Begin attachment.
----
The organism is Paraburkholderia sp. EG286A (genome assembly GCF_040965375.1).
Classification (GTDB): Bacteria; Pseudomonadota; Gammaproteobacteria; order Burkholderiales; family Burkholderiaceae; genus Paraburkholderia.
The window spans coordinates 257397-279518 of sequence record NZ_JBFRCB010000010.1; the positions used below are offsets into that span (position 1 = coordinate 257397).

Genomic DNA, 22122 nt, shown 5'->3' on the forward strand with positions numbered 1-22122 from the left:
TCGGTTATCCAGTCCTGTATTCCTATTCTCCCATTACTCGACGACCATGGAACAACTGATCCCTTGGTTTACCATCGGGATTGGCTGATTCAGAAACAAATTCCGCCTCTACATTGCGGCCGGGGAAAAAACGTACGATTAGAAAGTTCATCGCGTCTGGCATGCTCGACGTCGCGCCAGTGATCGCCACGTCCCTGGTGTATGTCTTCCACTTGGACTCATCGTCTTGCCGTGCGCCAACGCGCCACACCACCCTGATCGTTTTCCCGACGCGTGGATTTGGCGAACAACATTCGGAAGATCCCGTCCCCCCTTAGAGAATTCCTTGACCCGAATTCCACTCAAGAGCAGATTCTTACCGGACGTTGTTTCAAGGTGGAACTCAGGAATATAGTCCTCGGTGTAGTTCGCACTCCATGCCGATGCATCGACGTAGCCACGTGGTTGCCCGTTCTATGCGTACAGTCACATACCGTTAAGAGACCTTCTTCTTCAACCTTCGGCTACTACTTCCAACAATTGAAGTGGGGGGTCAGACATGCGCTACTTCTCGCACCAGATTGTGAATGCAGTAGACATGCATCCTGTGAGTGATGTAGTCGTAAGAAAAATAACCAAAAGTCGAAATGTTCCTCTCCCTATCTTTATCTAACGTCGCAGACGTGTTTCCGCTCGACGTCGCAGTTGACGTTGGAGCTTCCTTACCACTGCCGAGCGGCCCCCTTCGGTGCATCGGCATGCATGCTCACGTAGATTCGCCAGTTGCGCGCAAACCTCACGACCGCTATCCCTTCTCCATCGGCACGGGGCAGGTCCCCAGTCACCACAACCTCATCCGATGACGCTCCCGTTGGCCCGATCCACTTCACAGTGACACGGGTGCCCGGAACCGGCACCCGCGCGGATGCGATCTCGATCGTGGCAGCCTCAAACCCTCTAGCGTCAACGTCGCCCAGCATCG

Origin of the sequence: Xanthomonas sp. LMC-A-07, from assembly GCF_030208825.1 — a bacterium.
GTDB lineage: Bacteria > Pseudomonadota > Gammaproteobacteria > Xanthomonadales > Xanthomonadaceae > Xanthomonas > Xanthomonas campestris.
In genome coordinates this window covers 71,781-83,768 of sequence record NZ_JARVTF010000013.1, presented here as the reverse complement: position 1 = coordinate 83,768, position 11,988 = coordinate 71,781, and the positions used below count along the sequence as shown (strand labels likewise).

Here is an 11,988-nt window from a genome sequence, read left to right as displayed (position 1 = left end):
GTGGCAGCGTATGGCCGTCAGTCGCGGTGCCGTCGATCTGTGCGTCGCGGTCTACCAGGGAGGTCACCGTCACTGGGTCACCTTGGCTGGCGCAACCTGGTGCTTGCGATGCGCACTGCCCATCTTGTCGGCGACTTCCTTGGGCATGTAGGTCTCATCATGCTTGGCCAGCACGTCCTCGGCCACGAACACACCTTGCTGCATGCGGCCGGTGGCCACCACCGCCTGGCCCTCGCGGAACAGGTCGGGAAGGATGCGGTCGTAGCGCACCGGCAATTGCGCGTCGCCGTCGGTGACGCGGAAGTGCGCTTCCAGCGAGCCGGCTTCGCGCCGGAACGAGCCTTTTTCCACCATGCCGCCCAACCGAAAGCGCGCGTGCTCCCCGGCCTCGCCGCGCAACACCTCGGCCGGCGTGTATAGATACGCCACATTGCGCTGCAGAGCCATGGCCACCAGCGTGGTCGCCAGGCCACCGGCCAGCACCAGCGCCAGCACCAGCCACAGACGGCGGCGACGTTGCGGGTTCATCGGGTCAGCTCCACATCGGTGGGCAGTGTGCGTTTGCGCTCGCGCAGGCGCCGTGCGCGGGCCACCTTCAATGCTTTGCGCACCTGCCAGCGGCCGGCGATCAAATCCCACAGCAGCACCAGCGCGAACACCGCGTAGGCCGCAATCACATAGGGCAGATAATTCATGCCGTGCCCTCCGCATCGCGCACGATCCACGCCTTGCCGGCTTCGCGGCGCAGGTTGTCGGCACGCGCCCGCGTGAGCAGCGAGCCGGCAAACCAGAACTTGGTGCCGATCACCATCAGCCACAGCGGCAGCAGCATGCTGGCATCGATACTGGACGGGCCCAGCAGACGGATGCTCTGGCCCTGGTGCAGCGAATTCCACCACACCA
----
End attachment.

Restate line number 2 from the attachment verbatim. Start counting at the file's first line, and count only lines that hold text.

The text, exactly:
Classification (GTDB): Bacteria; Pseudomonadota; Gammaproteobacteria; order Burkholderiales; family Burkholderiaceae; genus Paraburkholderia.